*The New Mexico game, January 10, 1998: the Lobos were ranked 10th in the country. Larry Shyatt's Pokes weren't given much of a chance. But great defense and a balanced offensive attack earned a 58-55 upset win for Wyoming. Gregg Sawyer scored 18, Andy Young, 17, Jeron Roberts, 16, and Justin French, 15. It was a statement game for Shyatt in his first season.

*The Utah game, February 10, 1998: it was the same year as the New Mexico game. Obviously the Cowboys were playing lights out at home. Utah came to Laramie as the fifth-ranked team in the country, the second Top-10 team to play in the Double A that season. It was the Utes' NCAA finalist team with guys like Michael Doleac, Andre Miller and Hanno Mettola. Another stifling defensive effort by the Cowboys, and 20 points from Roberts and 13 from Sawyer gave the Pokes the victory. It was a terrific game and one of the major upsets in collegiate hoops that season.

*The Colorado game, December 9, 1998: it was Steve McClain's first year as Wyoming's head coach. It's always a big game when the Buffs are in town. Close throughout, the game came down to Wyoming's last possession. Chris McMillian took the last shot, and missed. But Ugo Udezue was there to tip in the miss with four seconds left, giving the Pokes a 67-66 victory. Ugo finished the night with 36 points.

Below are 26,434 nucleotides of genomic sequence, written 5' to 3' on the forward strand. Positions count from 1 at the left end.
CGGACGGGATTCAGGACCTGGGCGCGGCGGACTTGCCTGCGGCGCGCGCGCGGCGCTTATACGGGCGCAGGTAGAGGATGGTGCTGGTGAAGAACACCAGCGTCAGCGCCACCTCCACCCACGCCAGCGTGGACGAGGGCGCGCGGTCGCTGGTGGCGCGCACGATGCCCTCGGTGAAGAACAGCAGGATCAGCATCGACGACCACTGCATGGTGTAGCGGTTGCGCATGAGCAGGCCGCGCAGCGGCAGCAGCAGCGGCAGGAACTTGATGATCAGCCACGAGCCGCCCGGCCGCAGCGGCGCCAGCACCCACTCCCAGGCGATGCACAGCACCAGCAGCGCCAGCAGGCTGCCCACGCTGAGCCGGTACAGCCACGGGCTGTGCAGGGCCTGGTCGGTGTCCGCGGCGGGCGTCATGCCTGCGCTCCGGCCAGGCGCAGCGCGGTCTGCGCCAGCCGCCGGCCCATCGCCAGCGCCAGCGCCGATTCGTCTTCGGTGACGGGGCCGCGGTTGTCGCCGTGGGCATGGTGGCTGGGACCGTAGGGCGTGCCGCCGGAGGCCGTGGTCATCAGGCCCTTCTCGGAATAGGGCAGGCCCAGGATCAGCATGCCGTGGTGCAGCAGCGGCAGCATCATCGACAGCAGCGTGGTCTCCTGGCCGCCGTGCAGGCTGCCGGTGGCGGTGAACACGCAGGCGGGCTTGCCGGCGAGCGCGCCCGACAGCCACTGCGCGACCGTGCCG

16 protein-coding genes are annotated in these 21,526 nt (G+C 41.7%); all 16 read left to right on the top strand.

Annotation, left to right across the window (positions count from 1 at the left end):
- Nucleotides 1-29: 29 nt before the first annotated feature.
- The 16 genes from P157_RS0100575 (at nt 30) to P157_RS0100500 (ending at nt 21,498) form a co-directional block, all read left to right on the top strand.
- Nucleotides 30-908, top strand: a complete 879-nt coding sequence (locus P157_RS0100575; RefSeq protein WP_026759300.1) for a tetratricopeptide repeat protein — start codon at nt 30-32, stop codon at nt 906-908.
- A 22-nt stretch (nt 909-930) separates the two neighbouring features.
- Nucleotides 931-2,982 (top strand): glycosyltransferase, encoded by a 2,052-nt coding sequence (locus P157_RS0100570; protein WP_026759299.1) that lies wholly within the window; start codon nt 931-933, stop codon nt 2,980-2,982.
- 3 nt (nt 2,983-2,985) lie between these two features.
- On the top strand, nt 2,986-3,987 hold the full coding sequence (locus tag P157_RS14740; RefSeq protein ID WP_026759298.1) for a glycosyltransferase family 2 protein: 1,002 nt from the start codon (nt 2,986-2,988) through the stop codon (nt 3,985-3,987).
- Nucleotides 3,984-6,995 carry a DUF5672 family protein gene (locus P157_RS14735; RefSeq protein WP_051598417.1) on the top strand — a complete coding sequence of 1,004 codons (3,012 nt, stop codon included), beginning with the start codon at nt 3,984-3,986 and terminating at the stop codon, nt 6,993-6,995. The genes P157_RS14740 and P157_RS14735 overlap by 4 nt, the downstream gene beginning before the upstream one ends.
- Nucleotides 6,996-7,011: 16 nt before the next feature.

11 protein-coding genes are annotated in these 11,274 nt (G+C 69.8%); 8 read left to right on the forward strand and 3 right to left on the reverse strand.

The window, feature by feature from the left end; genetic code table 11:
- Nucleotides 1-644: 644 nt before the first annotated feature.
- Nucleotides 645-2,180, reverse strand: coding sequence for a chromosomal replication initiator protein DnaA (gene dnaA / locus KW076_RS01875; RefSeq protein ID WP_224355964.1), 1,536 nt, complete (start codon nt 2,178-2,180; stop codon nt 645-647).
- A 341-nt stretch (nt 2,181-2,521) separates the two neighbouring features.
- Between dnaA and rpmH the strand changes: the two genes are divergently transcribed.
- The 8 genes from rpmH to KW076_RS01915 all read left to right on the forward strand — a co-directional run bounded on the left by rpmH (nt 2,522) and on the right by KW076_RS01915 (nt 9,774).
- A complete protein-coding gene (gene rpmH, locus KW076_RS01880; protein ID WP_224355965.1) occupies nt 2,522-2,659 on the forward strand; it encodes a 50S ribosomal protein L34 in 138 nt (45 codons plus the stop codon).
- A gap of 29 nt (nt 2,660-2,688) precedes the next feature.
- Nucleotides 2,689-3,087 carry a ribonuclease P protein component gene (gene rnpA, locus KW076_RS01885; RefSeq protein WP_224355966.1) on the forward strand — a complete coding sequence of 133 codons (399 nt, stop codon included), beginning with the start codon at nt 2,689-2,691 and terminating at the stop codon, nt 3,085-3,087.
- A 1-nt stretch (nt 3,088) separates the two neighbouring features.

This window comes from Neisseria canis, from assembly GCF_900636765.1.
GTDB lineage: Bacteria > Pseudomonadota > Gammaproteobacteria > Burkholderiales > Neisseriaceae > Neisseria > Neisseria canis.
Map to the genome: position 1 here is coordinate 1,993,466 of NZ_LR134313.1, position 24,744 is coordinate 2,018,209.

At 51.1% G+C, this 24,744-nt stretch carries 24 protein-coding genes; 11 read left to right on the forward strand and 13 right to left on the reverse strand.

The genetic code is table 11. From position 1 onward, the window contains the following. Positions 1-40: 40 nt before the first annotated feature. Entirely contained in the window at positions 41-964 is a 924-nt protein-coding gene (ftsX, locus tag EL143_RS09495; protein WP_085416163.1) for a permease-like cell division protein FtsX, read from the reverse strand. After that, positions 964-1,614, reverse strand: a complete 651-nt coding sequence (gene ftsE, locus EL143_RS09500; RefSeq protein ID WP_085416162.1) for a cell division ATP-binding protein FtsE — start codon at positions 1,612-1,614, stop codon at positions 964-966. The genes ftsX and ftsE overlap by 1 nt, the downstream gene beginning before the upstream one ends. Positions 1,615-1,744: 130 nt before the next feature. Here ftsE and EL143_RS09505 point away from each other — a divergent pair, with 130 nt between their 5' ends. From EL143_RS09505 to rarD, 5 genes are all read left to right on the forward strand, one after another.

*The Southern California game, March 10, 1999: USC came to town for the first round of the NIT loaded with talent. The Trojans' Jeff Trapagnier turned in a terrific performance but Ugo Udezue was better. Trapagnier's 24 was trumped by Udezue's 28 and the Cowboys won 81-77. Brett McFall added 11 for the Cowboys.

*The Utah game, March 2, 2002: it was the Western Athletic Conference championship game between the Cowboys and Rick Majerus' Utah team. The largest crowd ever to see a Wyoming game (16,089) was deafening. As advertised it was a great defensive game by both teams. But it came down to the Cowboys, especially Marcus Bailey, making a couple more plays. The Cowboys had a two-point lead with the ball and under 10 seconds to play. Utah fouled Bailey who went to the line and sank two free throws. Utah's Nick Jacobson hit a desperation half-court three to make the final score, Wyoming 57, Utah 56. Bailey finished with 14 points and Josh Davis added 11, and the Pokes were conference champ, and would eventually upset Gonzaga in the NCAA tournament.

*The San Diego State game, January 19, 2013: the Aztecs were ranked 14th in the country when they came to Laramie, and the Pokes were a decided underdog. Wyoming's defense limited the high-powered Aztecs to just nine points in the first half, and led 20-9 at the break. Wyoming never let San Diego State to get off the deck, and the Pokes won, 58-45. It was an amazing defensive effort. Leonard Washington led the Cowboys with 14 points. Darius Gilmore added 13, Josh Adams 12 and Larry Nance, 11. It was an unforgettable performance.

There were many more memories I assure you, and I know you have your list. They are very precious to us, and I'm all for creating a bunch more in the new Double A!